Folio from a Khamsa (Quintet) of Amir Khusraw Dihlavi; the boiling of the artificial rice

Historical period(s)
Delhi Sultanate period, ca. 1450
School
Pre-Mughal School
Medium
Ink and color on paper
Dimensions
H x W: 32 x 23.6 cm (12 5/8 x 9 5/16 in)
Geography
India
Credit Line
Purchase — Charles Lang Freer Endowment
Collection
Freer Gallery of Art
Accession Number
F1959.4
On View Location
Currently not on view
Classification(s)
Manuscript
Type

Manuscript folio

Keywords
cooking, Delhi Sultanate (1206 - 1526), India, Khamsa, nasta'liq script, rice, WWII-era provenance
Provenance
Provenance information is currently unavailable
Label

Poets and painters associated with the Sultanate courts of India created an artistic culture that integrated Persian, Islamic and local elements. The author of the Khamsa (Quintet), the great poet, musician and mystic Amir Khusrau (ca. 1253-1325), composed poetry in both Persian and Hindi. Two centuries later, painters at another Sultanate court depicted the Khamsa stories in a style that combined the rounded silhouettes and three-quarter profile faces of near Eastern painting with the strong color of local Indian painting. The segmented columns are also drawn from local Indian architecture.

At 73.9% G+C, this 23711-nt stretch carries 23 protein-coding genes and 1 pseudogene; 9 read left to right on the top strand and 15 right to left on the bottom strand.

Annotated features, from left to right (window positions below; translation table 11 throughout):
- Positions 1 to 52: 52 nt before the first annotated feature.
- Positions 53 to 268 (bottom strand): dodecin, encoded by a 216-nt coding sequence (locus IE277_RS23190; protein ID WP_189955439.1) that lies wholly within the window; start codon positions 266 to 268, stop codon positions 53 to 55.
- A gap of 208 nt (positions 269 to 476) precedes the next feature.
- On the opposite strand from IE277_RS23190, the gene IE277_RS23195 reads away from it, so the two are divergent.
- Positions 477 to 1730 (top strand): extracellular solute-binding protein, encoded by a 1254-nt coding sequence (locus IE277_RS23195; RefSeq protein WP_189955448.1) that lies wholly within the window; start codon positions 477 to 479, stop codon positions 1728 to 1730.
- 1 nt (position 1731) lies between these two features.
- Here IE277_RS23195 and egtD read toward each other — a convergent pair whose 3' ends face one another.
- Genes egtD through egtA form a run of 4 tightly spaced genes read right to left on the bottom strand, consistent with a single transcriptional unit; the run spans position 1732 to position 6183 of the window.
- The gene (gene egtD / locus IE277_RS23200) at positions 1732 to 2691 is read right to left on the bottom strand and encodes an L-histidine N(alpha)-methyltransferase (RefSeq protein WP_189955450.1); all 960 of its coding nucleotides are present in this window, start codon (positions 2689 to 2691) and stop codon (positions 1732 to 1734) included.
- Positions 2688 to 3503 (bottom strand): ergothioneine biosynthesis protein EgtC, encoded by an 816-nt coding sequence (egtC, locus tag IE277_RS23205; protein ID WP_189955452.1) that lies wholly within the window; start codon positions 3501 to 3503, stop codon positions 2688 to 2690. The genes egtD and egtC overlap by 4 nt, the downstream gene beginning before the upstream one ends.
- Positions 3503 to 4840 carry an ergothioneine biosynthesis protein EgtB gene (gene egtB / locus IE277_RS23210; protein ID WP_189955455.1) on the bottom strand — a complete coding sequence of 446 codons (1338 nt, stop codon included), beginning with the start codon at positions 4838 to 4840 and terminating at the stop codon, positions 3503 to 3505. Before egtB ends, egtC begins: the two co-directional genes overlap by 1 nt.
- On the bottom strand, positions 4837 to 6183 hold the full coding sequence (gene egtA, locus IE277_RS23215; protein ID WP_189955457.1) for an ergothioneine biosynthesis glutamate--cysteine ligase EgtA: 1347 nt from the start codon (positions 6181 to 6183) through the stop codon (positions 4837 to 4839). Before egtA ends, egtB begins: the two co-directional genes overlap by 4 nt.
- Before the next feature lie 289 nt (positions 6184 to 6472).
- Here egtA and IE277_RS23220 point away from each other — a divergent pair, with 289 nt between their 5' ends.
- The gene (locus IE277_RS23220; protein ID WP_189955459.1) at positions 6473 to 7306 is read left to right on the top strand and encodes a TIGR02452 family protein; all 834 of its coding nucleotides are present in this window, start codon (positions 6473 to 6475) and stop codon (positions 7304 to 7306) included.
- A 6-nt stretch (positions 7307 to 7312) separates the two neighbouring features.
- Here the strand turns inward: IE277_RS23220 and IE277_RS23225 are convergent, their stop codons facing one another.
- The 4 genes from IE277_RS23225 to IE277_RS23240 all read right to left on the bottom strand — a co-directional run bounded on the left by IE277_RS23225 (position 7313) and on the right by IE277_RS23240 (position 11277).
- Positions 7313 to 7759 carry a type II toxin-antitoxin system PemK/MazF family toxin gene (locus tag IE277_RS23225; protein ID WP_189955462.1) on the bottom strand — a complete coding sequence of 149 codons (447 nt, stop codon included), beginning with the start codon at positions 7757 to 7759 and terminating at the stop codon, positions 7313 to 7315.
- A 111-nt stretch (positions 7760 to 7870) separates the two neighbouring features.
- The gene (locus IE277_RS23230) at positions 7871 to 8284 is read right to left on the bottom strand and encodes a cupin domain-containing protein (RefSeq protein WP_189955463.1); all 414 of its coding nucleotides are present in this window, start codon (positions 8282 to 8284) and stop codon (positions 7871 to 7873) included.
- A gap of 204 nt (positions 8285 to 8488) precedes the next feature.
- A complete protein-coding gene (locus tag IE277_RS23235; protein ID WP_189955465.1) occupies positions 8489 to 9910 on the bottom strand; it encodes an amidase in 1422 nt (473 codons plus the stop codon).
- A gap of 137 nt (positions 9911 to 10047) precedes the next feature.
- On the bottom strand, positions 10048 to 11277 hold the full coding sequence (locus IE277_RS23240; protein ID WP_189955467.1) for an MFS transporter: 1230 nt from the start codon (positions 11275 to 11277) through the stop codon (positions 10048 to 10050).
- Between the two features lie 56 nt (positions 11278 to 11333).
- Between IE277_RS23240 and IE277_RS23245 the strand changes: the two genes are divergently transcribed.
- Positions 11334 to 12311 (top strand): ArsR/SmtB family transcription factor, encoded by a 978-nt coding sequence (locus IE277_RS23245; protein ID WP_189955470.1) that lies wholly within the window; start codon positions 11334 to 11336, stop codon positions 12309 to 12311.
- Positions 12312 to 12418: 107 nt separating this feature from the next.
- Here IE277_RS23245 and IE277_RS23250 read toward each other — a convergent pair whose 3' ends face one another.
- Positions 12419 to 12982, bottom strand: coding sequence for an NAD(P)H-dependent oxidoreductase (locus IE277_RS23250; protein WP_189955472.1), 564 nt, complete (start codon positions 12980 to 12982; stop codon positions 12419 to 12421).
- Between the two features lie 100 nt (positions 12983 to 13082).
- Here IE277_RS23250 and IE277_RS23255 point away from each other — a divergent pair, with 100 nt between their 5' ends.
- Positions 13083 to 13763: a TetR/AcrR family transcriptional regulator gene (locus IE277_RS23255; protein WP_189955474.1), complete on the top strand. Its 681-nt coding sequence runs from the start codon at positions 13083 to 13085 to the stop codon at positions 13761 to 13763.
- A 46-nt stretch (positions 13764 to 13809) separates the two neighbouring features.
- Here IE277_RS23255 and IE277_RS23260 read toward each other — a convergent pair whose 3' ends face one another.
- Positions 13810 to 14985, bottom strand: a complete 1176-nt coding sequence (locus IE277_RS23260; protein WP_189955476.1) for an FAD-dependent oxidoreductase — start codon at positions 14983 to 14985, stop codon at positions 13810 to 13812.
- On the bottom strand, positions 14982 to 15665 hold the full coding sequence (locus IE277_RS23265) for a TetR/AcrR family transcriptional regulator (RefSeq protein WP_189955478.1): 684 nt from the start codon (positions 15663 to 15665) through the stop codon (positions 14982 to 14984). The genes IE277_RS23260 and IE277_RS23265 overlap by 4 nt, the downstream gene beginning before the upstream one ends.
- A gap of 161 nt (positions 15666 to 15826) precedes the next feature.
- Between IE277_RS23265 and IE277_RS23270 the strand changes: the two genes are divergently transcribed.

This Khamsa story tells of a carver who so skillfully sculpted grains of rice from bone that another artist boiled water to cook the artificial rice.

Published References
  • Eloise Brac de la Perriere. Les manuscrits a peintures dans l'Inde des sultanats: l'exemple de la Khamse dispersee d'Amir Khosrow Dehlavi, c. 1450. vol. 56. p. 33, fig. 21.
  • Milo Cleveland Beach. The Imperial Image: Paintings for the Mughal Court. Exh. cat. Washington, 1981. p. 46, fig. 8.
  • Barbara Brend. Perspectives on Persian Painting: Illustrations to Amir Khusrau's Khamsah. New York and London. p. 98, pl. 26.
Collection Area(s)
South Asian and Himalayan Art
Web Resources
Google Cultural Institute
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